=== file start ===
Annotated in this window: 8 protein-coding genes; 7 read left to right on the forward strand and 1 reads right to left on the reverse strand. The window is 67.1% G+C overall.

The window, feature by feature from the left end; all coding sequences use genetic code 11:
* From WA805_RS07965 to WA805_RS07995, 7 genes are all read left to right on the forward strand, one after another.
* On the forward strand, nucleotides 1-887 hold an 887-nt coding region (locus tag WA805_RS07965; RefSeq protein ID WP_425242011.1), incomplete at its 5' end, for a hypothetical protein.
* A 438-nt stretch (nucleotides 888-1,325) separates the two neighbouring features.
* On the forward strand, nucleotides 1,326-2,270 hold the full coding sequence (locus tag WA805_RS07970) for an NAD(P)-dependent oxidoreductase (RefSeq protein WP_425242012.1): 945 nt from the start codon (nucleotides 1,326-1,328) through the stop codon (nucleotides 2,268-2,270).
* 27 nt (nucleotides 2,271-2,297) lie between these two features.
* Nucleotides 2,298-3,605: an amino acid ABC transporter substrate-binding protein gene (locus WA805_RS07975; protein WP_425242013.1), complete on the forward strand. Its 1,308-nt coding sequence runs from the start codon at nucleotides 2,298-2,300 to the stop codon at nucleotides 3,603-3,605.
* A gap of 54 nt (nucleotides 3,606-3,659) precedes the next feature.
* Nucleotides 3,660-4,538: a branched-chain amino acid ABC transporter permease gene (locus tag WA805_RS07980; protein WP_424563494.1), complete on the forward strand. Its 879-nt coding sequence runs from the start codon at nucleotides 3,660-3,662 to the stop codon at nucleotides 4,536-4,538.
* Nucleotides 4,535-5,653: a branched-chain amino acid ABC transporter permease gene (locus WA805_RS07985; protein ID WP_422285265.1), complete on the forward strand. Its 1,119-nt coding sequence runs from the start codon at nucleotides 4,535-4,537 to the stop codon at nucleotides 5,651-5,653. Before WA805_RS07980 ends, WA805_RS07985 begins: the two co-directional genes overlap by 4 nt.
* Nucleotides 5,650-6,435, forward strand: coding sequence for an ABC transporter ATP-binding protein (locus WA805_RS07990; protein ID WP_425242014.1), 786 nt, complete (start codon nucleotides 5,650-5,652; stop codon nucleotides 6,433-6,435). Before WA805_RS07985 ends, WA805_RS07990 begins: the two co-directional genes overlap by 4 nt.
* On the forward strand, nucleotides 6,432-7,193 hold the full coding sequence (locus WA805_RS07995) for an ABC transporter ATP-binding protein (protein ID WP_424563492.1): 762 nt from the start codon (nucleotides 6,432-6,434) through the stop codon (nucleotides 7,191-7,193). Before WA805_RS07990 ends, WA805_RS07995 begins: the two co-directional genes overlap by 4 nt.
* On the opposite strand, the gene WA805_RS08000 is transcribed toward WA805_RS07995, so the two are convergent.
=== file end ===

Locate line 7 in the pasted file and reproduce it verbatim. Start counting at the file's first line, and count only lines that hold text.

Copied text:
* 27 nt (nucleotides 2,271-2,297) lie between these two features.